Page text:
"... Dynamic graph algorithms have been extensively studied in the last two decades due to their wide applicability in many contexts. Recently, several implementations and experimental studies have been conducted investigating the practical merits of fundamental techniques and algorithms. In most cases, ..."
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Cited by 13 (3 self)
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Dynamic graph algorithms have been extensively studied in the last two decades due to their wide applicability in many contexts. Recently, several implementations and experimental studies have been conducted investigating the practical merits of fundamental techniques and algorithms. In most cases, these algorithms required sophisticated engineering and finetuning to be turned into efficient implementations. In this paper, we survey several implementations along with their experimental studies for dynamic problems on undirected and directed graphs. The former case includes dynamic connectivity, dynamic minimum spanning trees, and the sparsification technique. The latter case includes dynamic transitive closure and dynamic shortest paths. We also discuss the design and implementation of a software library for dynamic graph algorithms.
An Experimental Study of Dynamic Algorithms for Transitive Closure
 ACM JOURNAL OF EXPERIMENTAL ALGORITHMICS
, 2000
"... We perform an extensive experimental study of several dynamic algorithms for transitive closure. In particular, we implemented algorithms given by Italiano, Yellin, Cicerone et al., and two recent randomized algorithms by Henzinger and King. We propose a netuned version of Italiano's algori ..."
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Cited by 9 (2 self)
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We perform an extensive experimental study of several dynamic algorithms for transitive closure. In particular, we implemented algorithms given by Italiano, Yellin, Cicerone et al., and two recent randomized algorithms by Henzinger and King. We propose a netuned version of Italiano's algorithms as well as a new variant of them, both of which were always faster than any of the other implementations of the dynamic algorithms. We also considered simpleminded algorithms that were easy to implement and likely to be fast in practice. We tested and compared the above implementations on random inputs, on nonrandom inputs that are worstcase inputs for the dynamic algorithms, and on an input motivated by a realworld graph.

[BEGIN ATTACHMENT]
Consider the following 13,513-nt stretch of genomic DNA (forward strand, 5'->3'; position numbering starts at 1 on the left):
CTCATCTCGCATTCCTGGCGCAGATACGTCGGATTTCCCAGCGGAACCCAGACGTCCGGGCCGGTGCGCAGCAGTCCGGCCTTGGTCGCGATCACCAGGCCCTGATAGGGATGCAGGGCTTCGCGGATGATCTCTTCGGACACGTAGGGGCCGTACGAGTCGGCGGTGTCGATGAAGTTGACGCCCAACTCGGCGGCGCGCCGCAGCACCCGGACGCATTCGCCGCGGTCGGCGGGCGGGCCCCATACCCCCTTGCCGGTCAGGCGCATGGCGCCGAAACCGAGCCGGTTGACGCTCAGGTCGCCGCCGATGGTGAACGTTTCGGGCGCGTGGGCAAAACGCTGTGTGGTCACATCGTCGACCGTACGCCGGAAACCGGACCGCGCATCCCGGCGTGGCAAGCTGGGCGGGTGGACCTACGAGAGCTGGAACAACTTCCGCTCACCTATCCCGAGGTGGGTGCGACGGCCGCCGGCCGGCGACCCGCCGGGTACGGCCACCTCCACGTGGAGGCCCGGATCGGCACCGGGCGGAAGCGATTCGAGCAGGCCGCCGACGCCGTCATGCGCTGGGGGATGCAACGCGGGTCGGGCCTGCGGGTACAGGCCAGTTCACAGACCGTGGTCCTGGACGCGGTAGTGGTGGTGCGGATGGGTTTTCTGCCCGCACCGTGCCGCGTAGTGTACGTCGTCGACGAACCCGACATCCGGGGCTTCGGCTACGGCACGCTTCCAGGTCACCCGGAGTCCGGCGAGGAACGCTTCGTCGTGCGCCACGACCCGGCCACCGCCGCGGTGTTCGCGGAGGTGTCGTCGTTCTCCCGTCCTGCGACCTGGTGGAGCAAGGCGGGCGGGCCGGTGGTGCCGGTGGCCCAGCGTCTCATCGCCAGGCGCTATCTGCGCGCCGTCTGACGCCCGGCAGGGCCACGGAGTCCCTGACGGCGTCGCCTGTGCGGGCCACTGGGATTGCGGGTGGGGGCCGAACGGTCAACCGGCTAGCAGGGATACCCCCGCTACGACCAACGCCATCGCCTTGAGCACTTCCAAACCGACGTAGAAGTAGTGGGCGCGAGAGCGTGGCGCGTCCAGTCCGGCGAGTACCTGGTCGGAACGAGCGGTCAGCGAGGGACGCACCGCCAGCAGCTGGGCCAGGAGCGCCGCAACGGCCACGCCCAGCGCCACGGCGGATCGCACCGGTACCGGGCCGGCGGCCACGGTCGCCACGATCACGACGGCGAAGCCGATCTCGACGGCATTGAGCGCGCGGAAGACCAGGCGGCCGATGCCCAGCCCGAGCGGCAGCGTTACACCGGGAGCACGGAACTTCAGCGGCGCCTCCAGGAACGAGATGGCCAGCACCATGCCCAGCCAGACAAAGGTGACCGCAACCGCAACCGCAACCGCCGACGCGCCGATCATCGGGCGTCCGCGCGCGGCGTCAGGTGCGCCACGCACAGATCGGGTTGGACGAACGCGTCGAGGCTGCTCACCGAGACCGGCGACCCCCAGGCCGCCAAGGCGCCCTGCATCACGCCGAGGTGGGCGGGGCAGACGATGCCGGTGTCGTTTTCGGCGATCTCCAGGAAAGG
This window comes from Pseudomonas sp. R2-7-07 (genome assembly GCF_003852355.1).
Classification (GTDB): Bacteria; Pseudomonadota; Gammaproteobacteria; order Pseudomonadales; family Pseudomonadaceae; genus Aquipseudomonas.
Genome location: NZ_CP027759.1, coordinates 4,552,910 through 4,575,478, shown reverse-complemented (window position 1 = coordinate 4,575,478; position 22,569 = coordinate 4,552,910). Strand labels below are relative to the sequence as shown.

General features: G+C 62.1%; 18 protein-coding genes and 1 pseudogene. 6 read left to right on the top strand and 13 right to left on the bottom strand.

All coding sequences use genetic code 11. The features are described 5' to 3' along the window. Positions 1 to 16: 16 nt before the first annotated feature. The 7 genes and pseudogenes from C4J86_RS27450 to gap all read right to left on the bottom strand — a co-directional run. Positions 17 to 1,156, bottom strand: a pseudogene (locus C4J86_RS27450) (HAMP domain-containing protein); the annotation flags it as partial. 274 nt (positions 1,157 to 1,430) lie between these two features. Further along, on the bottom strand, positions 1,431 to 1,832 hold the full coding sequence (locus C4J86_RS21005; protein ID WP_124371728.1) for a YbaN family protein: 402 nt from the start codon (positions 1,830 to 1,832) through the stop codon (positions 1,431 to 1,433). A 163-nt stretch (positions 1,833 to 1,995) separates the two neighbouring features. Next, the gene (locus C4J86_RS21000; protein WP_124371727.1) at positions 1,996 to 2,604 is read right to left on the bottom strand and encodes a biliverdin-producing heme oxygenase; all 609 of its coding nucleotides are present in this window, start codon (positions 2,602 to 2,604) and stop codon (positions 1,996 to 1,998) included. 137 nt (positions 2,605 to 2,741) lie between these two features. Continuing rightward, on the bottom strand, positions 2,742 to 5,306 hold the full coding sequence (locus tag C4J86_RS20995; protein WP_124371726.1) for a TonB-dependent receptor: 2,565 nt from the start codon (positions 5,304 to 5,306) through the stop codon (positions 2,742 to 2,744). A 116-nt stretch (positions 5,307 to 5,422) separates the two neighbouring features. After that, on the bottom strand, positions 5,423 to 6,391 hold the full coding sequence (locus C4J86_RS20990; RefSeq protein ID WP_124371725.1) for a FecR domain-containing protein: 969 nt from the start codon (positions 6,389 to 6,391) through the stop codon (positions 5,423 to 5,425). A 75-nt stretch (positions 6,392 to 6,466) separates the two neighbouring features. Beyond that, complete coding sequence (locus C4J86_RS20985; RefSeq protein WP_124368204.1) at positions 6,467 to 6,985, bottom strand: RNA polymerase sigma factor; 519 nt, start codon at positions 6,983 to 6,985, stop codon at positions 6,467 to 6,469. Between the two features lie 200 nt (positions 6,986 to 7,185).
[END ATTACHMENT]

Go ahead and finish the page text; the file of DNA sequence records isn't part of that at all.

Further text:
Shortest path tree computation in dynamic graphs
 IEEE Trans. Computers
, 2009
"... Let G = (V,E,w) be a simple digraph, in which all edge weights are nonnegative real numbers. Let G ′ be obtained from G by an application of a set of edge weight updates to G. Let s ∈ V, and let Ts and T ′s be Shortest Path Trees (SPTs) rooted at s in G and G′, respectively. The Dynamic Shortest Pa ..."
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Cited by 8 (0 self)
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Let G = (V,E,w) be a simple digraph, in which all edge weights are nonnegative real numbers. Let G ′ be obtained from G by an application of a set of edge weight updates to G. Let s ∈ V, and let Ts and T ′s be Shortest Path Trees (SPTs) rooted at s in G and G′, respectively. The Dynamic Shortest Path (DSP) problem is to compute T ′s from Ts. Existing work on this problem either focuses on a single edge weight change, or for multiple edge weight changes, some of them are incorrect or are not optimized. We correct and extend a few stateoftheart dynamic SPT algorithms to handle multiple edge weight updates. We prove that these algorithms are correct. Dynamic algorithms may not outperform static algorithms all the time. To evaluate the proposed dynamic algorithms, we compare them with the wellknown static Dijkstra’s algorithm. Extensive experiments are conducted with both reallife and artificial data sets. The experimental results suggest the most appropriate algorithms to be used under different circumstances.
Online Algorithms for Topological Order and Strongly Connected Components
, 2003
"... We consider how to maintain the topological order of a directed acyclic graph (DAG) in the presence of edge insertions and deletions. We present a new algorithm and obtain a marginally improved complexity result over the previously known O(#log#). In addition, we provide an empirical compari ..."